Calcium Electroporation for Head and Neck Cancer
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|ClinicalTrials.gov Identifier: NCT03051269|
Recruitment Status : Unknown
Verified February 2017 by Irene Wessel, Rigshospitalet, Denmark.
Recruitment status was: Recruiting
First Posted : February 13, 2017
Last Update Posted : February 13, 2017
|Condition or disease||Intervention/treatment||Phase|
|Head Neck Cancer||Drug: Calcium chloride Device: Electroporation||Phase 1|
Calcium electroporation. Electroporation is a technique that facilitates the transport of molecules across the cell membrane by using electric pulses. The electric field applied to the cell membrane creates a temporary destabilization. As the electric capacity of the membrane is exceeded, cracks are formed in the membrane and the molecules are free to diffuse into the cytosol of the cell. The process is reversible and the cell membrane is stabilized in a matter of minutes. While the cell membrane is permeable there is an increased influx of Ca2+ into the cell. Calcium influx may be further improved by combining calcium together with electroporation; this is called calcium electroporation.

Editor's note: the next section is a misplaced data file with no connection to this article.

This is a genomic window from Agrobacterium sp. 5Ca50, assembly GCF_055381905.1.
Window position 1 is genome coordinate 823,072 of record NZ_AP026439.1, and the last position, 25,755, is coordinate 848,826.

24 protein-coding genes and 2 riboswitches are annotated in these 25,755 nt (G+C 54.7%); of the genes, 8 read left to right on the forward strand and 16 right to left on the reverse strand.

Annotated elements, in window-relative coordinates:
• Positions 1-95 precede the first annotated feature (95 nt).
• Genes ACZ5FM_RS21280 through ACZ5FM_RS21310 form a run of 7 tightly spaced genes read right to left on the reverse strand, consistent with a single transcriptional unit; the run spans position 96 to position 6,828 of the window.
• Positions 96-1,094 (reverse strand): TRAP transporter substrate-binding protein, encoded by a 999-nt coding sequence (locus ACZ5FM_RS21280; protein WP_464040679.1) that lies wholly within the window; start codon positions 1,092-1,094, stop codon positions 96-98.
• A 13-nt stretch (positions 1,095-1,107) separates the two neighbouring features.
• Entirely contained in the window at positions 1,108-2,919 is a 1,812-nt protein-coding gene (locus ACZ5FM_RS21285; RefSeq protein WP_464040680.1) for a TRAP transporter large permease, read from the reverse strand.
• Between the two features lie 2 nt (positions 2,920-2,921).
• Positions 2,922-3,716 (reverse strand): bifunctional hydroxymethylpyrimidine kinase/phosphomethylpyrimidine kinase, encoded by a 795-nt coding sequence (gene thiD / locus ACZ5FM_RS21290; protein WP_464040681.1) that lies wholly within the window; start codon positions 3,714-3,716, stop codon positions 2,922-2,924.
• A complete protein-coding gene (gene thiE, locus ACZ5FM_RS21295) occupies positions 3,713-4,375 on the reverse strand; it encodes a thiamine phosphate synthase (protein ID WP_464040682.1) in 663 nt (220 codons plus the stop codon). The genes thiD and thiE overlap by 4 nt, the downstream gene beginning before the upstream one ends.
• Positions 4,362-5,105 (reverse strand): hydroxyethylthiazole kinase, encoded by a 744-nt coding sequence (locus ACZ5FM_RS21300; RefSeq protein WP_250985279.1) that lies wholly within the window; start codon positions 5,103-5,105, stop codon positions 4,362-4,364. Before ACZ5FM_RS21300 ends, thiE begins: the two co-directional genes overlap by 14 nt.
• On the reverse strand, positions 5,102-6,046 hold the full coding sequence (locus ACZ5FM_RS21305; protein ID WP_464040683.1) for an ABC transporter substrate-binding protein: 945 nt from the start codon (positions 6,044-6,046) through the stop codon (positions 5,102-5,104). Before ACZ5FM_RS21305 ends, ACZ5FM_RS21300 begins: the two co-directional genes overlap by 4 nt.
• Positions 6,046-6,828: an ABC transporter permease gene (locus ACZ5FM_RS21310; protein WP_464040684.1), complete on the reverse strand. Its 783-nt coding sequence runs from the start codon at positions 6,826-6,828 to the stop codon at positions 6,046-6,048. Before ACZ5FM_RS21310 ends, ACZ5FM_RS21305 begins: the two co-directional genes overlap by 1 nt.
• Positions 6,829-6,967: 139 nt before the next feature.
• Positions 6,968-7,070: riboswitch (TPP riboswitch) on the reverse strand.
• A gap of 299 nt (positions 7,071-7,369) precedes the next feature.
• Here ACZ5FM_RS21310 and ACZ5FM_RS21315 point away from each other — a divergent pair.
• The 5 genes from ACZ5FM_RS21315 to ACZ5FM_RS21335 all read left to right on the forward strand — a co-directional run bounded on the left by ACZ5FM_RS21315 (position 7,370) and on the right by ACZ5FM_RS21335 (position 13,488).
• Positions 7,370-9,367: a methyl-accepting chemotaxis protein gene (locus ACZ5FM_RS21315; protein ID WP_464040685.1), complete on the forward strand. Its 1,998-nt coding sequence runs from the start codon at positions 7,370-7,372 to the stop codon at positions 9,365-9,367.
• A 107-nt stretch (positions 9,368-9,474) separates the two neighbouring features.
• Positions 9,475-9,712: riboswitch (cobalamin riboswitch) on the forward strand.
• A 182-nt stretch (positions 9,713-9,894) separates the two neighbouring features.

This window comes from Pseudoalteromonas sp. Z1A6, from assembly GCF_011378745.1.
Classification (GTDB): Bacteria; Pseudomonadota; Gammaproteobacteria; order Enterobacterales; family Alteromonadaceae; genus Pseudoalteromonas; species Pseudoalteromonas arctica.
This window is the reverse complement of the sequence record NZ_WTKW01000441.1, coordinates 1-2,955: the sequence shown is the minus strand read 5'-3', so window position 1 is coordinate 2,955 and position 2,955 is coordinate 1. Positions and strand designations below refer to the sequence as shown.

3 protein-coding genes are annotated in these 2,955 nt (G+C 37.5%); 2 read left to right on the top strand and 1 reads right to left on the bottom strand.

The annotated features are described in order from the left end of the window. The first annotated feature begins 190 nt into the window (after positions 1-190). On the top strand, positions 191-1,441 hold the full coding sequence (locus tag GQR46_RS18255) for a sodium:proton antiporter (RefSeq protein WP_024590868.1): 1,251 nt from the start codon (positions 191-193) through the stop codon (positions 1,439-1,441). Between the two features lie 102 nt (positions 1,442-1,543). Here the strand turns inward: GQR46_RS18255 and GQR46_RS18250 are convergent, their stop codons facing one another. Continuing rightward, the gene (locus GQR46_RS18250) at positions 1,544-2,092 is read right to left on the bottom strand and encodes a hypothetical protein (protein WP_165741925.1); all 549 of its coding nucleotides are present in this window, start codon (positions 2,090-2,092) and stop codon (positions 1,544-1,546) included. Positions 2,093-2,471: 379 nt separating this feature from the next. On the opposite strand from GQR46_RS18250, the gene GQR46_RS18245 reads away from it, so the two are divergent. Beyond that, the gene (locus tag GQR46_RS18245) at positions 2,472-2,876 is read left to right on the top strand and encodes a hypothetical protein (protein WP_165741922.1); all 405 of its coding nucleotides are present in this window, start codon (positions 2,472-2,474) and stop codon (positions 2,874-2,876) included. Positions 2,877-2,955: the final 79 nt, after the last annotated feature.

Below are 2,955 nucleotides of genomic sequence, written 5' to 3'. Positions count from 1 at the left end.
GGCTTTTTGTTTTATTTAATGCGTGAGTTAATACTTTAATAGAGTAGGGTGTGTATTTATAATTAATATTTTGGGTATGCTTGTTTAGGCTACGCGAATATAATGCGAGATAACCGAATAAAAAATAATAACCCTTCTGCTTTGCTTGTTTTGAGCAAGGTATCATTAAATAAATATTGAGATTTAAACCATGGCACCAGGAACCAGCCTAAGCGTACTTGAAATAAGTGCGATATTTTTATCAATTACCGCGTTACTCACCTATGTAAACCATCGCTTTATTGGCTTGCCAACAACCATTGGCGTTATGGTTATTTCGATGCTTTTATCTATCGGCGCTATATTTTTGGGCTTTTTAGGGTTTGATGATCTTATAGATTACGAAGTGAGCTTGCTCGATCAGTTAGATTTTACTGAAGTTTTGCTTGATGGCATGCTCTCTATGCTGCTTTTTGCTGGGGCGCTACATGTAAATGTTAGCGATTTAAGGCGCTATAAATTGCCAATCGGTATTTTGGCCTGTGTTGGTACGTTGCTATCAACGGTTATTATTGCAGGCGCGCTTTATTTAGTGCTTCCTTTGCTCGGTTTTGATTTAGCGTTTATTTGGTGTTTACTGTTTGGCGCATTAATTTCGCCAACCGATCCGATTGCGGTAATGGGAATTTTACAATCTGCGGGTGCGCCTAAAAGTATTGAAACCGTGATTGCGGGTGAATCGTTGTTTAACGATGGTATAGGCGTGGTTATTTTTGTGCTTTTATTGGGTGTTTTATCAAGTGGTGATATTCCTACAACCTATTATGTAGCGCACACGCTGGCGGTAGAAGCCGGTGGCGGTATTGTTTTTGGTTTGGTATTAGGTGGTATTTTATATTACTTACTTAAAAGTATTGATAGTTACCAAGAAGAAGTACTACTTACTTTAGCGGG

In vivo studies have shown that when enhancing the extracellular calcium concentration before applying electroporation, a larger Ca2+ influx occurs. The large Ca2+ influx can lead to a reduction in ATP (adenosine triphosphate) levels and cell death. A fall in ATP levels is seen for two reasons: First, an increase in intracellular Ca2+ leads to a higher activity of the Ca2+-ATPase and Na+/K+-ATPase. Secondly, the high concentration of Ca2+ leads to loss of the electrochemical gradient in the mitochondrial membrane, which causes mitochondrial collapse. Upon collapse of the mitochondria, the cell can no longer produce ATP. Overall, the increased consumption and decreased production of ATP leads to lover ATP levels. Combined with other cellular processes such as activation of lipases and proteases, the cell will eventually die.
- Primary outcome. Evaluating the safety measures of using calcium electroporation on mucosal head and neck cancer. This is done by continuously evaluating pain by VAS-score (visual analogue scale) and side effects by Common Terminology Criteria for Adverse Events (CTCAE) registration into Adverse Events (AE) and Serious Adverse Events (SAE). The safety of using calcium intratumourally is also evaluated by measurement of Ca2+ in blood samples after treatment.